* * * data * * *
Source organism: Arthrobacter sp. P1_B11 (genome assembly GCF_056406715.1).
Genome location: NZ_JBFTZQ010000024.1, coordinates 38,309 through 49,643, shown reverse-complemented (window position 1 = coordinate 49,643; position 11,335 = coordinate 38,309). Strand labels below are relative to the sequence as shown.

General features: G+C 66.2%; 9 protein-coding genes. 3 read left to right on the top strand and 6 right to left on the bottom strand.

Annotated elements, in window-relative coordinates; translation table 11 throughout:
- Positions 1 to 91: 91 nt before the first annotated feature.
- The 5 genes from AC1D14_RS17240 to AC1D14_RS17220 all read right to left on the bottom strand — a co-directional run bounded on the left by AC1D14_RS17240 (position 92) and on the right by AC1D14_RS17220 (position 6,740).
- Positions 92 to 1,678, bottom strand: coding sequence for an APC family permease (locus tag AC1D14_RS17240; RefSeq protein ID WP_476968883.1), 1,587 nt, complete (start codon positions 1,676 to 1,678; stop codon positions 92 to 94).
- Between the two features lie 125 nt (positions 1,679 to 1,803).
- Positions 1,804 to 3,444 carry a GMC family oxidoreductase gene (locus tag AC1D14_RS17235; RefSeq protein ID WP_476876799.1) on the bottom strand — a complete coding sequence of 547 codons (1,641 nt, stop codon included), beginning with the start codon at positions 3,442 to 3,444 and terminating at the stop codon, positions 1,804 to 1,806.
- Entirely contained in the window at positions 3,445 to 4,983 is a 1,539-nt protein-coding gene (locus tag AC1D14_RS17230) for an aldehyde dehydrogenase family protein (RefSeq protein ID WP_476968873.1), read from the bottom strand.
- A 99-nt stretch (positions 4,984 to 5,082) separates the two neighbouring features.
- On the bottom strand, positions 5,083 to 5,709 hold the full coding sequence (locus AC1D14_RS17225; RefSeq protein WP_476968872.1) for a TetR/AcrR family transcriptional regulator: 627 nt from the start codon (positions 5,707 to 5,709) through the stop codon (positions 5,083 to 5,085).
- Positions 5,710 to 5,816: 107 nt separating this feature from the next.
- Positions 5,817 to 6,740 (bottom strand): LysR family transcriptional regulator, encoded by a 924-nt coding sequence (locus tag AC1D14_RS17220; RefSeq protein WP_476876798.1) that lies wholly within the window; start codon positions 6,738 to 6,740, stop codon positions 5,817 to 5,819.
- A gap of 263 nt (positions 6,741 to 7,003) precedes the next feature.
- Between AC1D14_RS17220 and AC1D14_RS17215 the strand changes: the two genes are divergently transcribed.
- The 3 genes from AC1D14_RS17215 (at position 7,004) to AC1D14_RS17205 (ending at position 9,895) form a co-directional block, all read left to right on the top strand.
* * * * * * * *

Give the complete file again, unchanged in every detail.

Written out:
Source organism: Arthrobacter sp. P1_B11 (genome assembly GCF_056406715.1).
Genome location: NZ_JBFTZQ010000024.1, coordinates 38,309 through 49,643, shown reverse-complemented (window position 1 = coordinate 49,643; position 11,335 = coordinate 38,309). Strand labels below are relative to the sequence as shown.

General features: G+C 66.2%; 9 protein-coding genes. 3 read left to right on the top strand and 6 right to left on the bottom strand.

Annotated elements, in window-relative coordinates; translation table 11 throughout:
- Positions 1 to 91: 91 nt before the first annotated feature.
- The 5 genes from AC1D14_RS17240 to AC1D14_RS17220 all read right to left on the bottom strand — a co-directional run bounded on the left by AC1D14_RS17240 (position 92) and on the right by AC1D14_RS17220 (position 6,740).
- Positions 92 to 1,678, bottom strand: coding sequence for an APC family permease (locus tag AC1D14_RS17240; RefSeq protein ID WP_476968883.1), 1,587 nt, complete (start codon positions 1,676 to 1,678; stop codon positions 92 to 94).
- Between the two features lie 125 nt (positions 1,679 to 1,803).
- Positions 1,804 to 3,444 carry a GMC family oxidoreductase gene (locus tag AC1D14_RS17235; RefSeq protein ID WP_476876799.1) on the bottom strand — a complete coding sequence of 547 codons (1,641 nt, stop codon included), beginning with the start codon at positions 3,442 to 3,444 and terminating at the stop codon, positions 1,804 to 1,806.
- Entirely contained in the window at positions 3,445 to 4,983 is a 1,539-nt protein-coding gene (locus tag AC1D14_RS17230) for an aldehyde dehydrogenase family protein (RefSeq protein ID WP_476968873.1), read from the bottom strand.
- A 99-nt stretch (positions 4,984 to 5,082) separates the two neighbouring features.
- On the bottom strand, positions 5,083 to 5,709 hold the full coding sequence (locus AC1D14_RS17225; RefSeq protein WP_476968872.1) for a TetR/AcrR family transcriptional regulator: 627 nt from the start codon (positions 5,707 to 5,709) through the stop codon (positions 5,083 to 5,085).
- Positions 5,710 to 5,816: 107 nt separating this feature from the next.
- Positions 5,817 to 6,740 (bottom strand): LysR family transcriptional regulator, encoded by a 924-nt coding sequence (locus tag AC1D14_RS17220; RefSeq protein WP_476876798.1) that lies wholly within the window; start codon positions 6,738 to 6,740, stop codon positions 5,817 to 5,819.
- A gap of 263 nt (positions 6,741 to 7,003) precedes the next feature.
- Between AC1D14_RS17220 and AC1D14_RS17215 the strand changes: the two genes are divergently transcribed.
- The 3 genes from AC1D14_RS17215 (at position 7,004) to AC1D14_RS17205 (ending at position 9,895) form a co-directional block, all read left to right on the top strand.